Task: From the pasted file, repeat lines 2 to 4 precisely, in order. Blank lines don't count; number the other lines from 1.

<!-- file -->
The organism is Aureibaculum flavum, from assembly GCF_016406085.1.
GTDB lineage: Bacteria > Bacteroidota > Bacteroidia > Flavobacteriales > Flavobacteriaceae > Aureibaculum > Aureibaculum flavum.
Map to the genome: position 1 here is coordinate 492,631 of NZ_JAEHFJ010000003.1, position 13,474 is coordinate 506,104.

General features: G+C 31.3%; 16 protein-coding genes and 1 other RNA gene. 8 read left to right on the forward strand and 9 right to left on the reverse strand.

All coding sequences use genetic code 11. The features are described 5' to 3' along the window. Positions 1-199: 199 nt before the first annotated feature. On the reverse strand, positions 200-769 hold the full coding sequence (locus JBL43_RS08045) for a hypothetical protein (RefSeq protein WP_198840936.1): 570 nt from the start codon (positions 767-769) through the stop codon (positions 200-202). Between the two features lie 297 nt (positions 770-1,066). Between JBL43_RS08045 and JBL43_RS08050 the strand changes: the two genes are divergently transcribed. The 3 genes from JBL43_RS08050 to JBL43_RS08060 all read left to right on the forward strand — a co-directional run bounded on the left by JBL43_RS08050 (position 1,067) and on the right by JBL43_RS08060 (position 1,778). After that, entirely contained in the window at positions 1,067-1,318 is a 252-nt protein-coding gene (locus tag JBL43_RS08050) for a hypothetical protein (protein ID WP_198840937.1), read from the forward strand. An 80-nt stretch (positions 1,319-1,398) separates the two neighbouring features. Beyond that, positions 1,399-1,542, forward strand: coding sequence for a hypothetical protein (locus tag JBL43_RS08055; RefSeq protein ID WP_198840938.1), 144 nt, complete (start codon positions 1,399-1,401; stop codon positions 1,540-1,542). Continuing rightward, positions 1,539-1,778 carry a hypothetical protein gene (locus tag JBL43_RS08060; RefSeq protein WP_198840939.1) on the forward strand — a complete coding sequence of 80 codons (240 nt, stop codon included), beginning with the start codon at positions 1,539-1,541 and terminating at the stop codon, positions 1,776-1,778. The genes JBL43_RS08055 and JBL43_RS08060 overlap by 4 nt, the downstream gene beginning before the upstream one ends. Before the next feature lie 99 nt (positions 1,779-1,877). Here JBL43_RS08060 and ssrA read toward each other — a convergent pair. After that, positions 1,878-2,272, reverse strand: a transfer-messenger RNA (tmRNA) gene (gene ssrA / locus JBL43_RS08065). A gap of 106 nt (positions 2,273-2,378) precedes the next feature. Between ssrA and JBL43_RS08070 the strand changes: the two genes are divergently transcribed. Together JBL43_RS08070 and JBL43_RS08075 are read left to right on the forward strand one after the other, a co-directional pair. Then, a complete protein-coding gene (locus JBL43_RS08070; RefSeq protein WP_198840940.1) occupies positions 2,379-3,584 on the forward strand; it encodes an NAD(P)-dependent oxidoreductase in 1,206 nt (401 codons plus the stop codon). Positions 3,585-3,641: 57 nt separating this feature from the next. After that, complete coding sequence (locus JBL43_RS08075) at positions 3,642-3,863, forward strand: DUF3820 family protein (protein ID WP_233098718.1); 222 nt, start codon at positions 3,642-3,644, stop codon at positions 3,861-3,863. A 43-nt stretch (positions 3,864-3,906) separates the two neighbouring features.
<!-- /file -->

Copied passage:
GTDB lineage: Bacteria > Bacteroidota > Bacteroidia > Flavobacteriales > Flavobacteriaceae > Aureibaculum > Aureibaculum flavum.
Map to the genome: position 1 here is coordinate 492,631 of NZ_JAEHFJ010000003.1, position 13,474 is coordinate 506,104.

General features: G+C 31.3%; 16 protein-coding genes and 1 other RNA gene. 8 read left to right on the forward strand and 9 right to left on the reverse strand.